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Virology. 2014 Apr;454-455:184-96. doi: 10.1016/j.virol.2014.02.019. Epub 2014 Mar 7.

Immunological alterations and associated diseases in mandrills (Mandrillus sphinx) naturally co-infected with SIV and STLV.

Author information

1
Laboratoire de Rétrovirologie, Centre International de Recherches Médicales de Franceville, Franceville, Gabon.
2
Centre de Primatologie, Centre International de Recherches Médicales de Franceville, Franceville, Gabon.
3
Département d׳Hématologie, Hôpital Necker, Paris, France.
4
Université de Lyon 1, CNRS UMR5239, Oncovirologie et Biothérapies, Faculté de Médecine Lyon Sud, Pierre Bénite, France.
5
Laboratoire de Rétrovirologie, Centre International de Recherches Médicales de Franceville, Franceville, Gabon; Réseau International des Instituts Pasteur, Institut Pasteur, Paris, France. Electronic address: mirdad.kazanji@pasteur.fr.

Abstract

Mandrills are naturally infected with simian T-cell leukaemia virus type 1 (STLV-1) and simian immunodeficiency virus (SIV)mnd. In humans, dual infection with human immunodeficiency virus (HIV) and human T-cell lymphotropic virus type 1 (HTLV-1) may worsen their clinical outcome. We evaluated the effect of co-infection in mandrills on viral burden, changes in T-cell subsets and clinical outcome. The SIV viral load was higher in SIV-infected mandrills than in co-infected animals, whereas the STLV-1 proviral load was higher in co-infected than in mono-infected groups. Dually infected mandrills had a statistically significantly lower CD4+ T-cell count, a lower proportion of naive CD8+ T cells and a higher proportion of central memory cells. CD4(+) and CD8(+) T cells from SIV-infected animals had a lower percentage of Ki67 than those from the other groups. Co-infected monkeys had higher percentages of activated CD4(+) and CD8(+) T cells. Two co-infected mandrills with high immune activation and clonal integration of STLV provirus showed pathological manifestations (infective dermatitis and generalised scabies) rarely encountered in nonhuman primates.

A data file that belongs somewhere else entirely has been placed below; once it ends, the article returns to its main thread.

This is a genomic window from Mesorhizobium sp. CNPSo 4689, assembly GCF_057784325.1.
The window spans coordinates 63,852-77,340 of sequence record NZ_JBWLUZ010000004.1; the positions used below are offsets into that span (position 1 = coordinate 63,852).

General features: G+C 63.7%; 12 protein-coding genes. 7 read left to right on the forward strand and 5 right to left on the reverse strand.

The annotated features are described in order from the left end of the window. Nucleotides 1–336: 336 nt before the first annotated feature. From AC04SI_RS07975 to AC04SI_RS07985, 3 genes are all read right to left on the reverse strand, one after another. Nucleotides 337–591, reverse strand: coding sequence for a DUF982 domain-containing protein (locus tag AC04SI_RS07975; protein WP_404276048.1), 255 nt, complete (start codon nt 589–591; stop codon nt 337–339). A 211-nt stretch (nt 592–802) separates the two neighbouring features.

KEYWORDS:

Associated diseases; Cell line; Co-infection; Immune system; Mandrillus sphinx; SIV; STLV; Viral load

PMID:
24725945
DOI:
10.1016/j.virol.2014.02.019
[Indexed for MEDLINE]
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